A National Park That's Become A Neighborhood Park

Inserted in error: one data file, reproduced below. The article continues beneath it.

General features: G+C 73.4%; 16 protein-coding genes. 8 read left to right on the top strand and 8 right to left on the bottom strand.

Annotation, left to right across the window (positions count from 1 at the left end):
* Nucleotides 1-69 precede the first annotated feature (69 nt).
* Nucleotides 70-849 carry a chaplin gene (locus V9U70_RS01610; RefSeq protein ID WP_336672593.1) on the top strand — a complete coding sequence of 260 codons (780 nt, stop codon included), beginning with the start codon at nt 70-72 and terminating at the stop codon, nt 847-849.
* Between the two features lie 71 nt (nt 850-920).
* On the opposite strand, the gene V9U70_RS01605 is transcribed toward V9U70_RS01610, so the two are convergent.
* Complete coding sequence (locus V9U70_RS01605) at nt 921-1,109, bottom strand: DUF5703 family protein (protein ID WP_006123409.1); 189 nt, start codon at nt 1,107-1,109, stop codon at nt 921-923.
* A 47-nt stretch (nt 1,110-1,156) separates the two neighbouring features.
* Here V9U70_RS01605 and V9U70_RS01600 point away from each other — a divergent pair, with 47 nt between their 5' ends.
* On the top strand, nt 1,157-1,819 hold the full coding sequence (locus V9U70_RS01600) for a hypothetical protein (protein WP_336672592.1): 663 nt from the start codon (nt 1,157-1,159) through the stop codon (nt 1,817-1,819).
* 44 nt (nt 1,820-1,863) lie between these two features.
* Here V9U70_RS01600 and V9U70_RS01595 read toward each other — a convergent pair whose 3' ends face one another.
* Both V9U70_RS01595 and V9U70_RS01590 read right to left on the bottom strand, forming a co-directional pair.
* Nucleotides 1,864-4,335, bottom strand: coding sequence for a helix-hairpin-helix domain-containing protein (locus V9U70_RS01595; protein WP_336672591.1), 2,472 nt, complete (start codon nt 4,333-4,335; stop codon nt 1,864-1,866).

When the National Park Service (NPS) and the Department of the Interior took over the land that now makes up Gateway National Recreation Area, the park was hailed as the first urban national park, to rival Grand Canyon, Yosemite and the others. It has never quite lived up to its billing. Last year, it was rated by a conservation group as the "worst" national park in the entire system. Over the years, Rockaway adopted the parks, using Floyd Bennett Field for its local gardening programs and camp-outs, Riis Park for quick dips in the ocean and the Jamaica Bay Wildlife Sanctuary to provide education and bird watching. It was Fort Tilden, once a Nike-Ajax missile base, that became Rockaway's center for art, culture, education and sports, not because the NPS made it so, but because organizations such as the Rockaway Artists Alliance and the Rockaway Theater Company poured grant money and sweat equity into the project, turning wasted, dilapidated ex-Army buildings into something of which the community could be proud. The Rockaway Artists Alliance has two galleries at Fort Tilden that regularly presents free exhibits, music events and art classes; and Camp kidsmArt, an arts-based summer program that serves many young people who would otherwise have no camp experience. The Rockaway Theatre Company presents professional-quality productions in the Post Theater, as well as acting, dance and music classes. These organizations have changed people's lives. Until this summer, the Rockaway Music and Arts Council hosted the highly-successful, free Sunset Picnic Concert series each summer, in addition to its Fall Festival, which attracts tens of thousands of people to the park. Hundreds of kids, perhaps thousands, cram the fort each summer for little league baseball, soccer and rugby games. Many Rockaway residents have come to look at Fort Tilden as "our park." Recently, however, the NPS has made it clear that it is not our park, that the park belongs to them. The first brush with NPS officials came three years ago, when the RMAC was forced to move its Fall Festival from Fort Tilden to Riis Park, a venue that does not work as well for the organization or the public. Then, it began to squeeze the local group for more money in payments for using the venue. This year, the summer concert program may have to be scrapped entirely because the NPS has demanded that the concerts be moved to a site in Riis Park, which could not accommodate the Wenger Wagon, a stage that can hold an entire orchestra or a small ensemble, a dance troupe or a western line dance. In addition, the parade grounds at Fort Tilden is a grassy field where people can comfortably sit. Riis Park is not. Recently, we have heard that the NPS wants Fort Tilden to focus on the history of the park and the ecology of the region. That may leave little room for the little league or other youth leagues, for music or art. Those venues, we have heard, may ultimately have to move to Riis Park and pay a high price to use the NPS venue. That is wrong. It is wrong for the NPS and it is wrong for Rockaway. Rockaway is an isolated, underserved peninsula, whose residents must travel off the peninsula to see a movie or enjoy other entertainment. We need the RAA , the RTC and the RMAC to provide the entertainment and culture we can't get elsewhere on the peninsula. We need the sports leagues to keep our youth and teens motivated and moving on a straight path. We welcome opening the park to new ideas and visitors from all over the world. We don't mind sharing "our" national park, but we would like to retain the feeling that we are welcome in a park that sits in our community and has been such a big part of the cultural and sports world of the peninsula for the past decade.